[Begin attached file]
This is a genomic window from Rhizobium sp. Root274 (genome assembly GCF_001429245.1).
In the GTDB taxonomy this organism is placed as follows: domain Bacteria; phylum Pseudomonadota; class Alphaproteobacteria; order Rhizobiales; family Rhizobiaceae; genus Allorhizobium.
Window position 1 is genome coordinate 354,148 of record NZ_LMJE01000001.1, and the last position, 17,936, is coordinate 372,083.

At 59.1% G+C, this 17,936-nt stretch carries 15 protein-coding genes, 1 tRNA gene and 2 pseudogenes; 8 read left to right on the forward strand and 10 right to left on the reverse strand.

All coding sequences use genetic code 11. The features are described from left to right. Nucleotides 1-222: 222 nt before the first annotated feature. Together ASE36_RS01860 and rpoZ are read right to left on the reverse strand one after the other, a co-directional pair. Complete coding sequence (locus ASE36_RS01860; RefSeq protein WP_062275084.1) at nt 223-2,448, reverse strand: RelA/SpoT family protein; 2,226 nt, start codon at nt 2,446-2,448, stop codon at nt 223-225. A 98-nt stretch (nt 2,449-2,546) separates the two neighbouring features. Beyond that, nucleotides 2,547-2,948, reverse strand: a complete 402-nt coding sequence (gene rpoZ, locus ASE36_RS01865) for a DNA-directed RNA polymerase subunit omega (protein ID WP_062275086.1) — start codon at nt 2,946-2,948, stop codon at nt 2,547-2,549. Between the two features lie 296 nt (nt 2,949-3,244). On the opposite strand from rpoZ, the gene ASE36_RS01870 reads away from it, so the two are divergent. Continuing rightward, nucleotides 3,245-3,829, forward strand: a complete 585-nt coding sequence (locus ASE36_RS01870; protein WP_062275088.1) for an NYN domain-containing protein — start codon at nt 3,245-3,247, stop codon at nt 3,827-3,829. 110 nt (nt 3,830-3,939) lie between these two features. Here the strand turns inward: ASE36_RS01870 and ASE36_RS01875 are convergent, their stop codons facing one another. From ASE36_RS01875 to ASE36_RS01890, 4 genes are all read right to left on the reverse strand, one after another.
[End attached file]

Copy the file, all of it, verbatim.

This is a genomic window from Rhizobium sp. Root274 (genome assembly GCF_001429245.1).
In the GTDB taxonomy this organism is placed as follows: domain Bacteria; phylum Pseudomonadota; class Alphaproteobacteria; order Rhizobiales; family Rhizobiaceae; genus Allorhizobium.
Window position 1 is genome coordinate 354,148 of record NZ_LMJE01000001.1, and the last position, 17,936, is coordinate 372,083.

At 59.1% G+C, this 17,936-nt stretch carries 15 protein-coding genes, 1 tRNA gene and 2 pseudogenes; 8 read left to right on the forward strand and 10 right to left on the reverse strand.

All coding sequences use genetic code 11. The features are described from left to right. Nucleotides 1-222: 222 nt before the first annotated feature. Together ASE36_RS01860 and rpoZ are read right to left on the reverse strand one after the other, a co-directional pair. Complete coding sequence (locus ASE36_RS01860; RefSeq protein WP_062275084.1) at nt 223-2,448, reverse strand: RelA/SpoT family protein; 2,226 nt, start codon at nt 2,446-2,448, stop codon at nt 223-225. A 98-nt stretch (nt 2,449-2,546) separates the two neighbouring features. Beyond that, nucleotides 2,547-2,948, reverse strand: a complete 402-nt coding sequence (gene rpoZ, locus ASE36_RS01865) for a DNA-directed RNA polymerase subunit omega (protein ID WP_062275086.1) — start codon at nt 2,946-2,948, stop codon at nt 2,547-2,549. Between the two features lie 296 nt (nt 2,949-3,244). On the opposite strand from rpoZ, the gene ASE36_RS01870 reads away from it, so the two are divergent. Continuing rightward, nucleotides 3,245-3,829, forward strand: a complete 585-nt coding sequence (locus ASE36_RS01870; protein WP_062275088.1) for an NYN domain-containing protein — start codon at nt 3,245-3,247, stop codon at nt 3,827-3,829. 110 nt (nt 3,830-3,939) lie between these two features. Here the strand turns inward: ASE36_RS01870 and ASE36_RS01875 are convergent, their stop codons facing one another. From ASE36_RS01875 to ASE36_RS01890, 4 genes are all read right to left on the reverse strand, one after another.